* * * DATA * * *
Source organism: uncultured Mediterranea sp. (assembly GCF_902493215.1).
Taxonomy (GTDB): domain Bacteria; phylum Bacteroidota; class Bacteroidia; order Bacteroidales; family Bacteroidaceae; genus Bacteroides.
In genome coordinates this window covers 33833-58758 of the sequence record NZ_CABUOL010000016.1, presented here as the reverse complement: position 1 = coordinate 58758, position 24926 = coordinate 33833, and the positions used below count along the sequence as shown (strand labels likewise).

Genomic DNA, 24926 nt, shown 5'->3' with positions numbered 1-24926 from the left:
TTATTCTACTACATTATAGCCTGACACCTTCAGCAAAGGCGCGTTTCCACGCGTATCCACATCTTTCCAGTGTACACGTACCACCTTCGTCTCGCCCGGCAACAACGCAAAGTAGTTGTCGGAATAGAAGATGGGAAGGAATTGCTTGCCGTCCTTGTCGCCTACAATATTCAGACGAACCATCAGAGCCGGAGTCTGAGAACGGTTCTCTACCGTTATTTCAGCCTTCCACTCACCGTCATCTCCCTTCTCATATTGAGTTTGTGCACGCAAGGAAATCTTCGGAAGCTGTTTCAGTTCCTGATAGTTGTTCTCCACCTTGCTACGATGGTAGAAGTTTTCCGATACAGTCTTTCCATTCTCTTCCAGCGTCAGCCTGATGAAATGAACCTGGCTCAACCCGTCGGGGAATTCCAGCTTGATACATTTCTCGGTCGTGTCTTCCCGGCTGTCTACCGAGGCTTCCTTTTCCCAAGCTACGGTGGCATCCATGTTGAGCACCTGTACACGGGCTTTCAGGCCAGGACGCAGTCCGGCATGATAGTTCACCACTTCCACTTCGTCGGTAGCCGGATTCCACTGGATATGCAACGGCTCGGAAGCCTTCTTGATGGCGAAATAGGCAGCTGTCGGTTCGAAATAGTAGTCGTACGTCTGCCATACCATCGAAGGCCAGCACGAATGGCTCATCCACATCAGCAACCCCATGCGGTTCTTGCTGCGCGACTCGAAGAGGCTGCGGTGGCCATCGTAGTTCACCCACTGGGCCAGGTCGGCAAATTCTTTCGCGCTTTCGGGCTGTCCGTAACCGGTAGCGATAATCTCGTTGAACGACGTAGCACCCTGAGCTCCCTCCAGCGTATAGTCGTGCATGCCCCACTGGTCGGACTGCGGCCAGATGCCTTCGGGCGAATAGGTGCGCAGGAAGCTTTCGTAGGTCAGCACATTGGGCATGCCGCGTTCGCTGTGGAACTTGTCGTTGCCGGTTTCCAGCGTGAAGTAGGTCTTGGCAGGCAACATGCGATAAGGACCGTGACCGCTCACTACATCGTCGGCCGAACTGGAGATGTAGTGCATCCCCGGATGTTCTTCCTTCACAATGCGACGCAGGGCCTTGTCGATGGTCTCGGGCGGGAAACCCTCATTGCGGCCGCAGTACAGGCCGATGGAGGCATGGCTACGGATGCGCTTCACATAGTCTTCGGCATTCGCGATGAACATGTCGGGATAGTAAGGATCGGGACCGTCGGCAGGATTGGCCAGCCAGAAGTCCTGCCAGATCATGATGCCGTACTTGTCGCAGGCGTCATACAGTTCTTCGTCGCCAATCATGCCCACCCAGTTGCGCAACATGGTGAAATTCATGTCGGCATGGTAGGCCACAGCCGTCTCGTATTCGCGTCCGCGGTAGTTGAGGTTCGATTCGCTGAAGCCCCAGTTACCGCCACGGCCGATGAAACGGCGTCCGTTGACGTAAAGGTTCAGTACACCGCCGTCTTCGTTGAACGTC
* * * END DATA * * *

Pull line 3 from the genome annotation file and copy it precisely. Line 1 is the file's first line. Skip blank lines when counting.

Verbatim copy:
In genome coordinates this window covers 33833-58758 of the sequence record NZ_CABUOL010000016.1, presented here as the reverse complement: position 1 = coordinate 58758, position 24926 = coordinate 33833, and the positions used below count along the sequence as shown (strand labels likewise).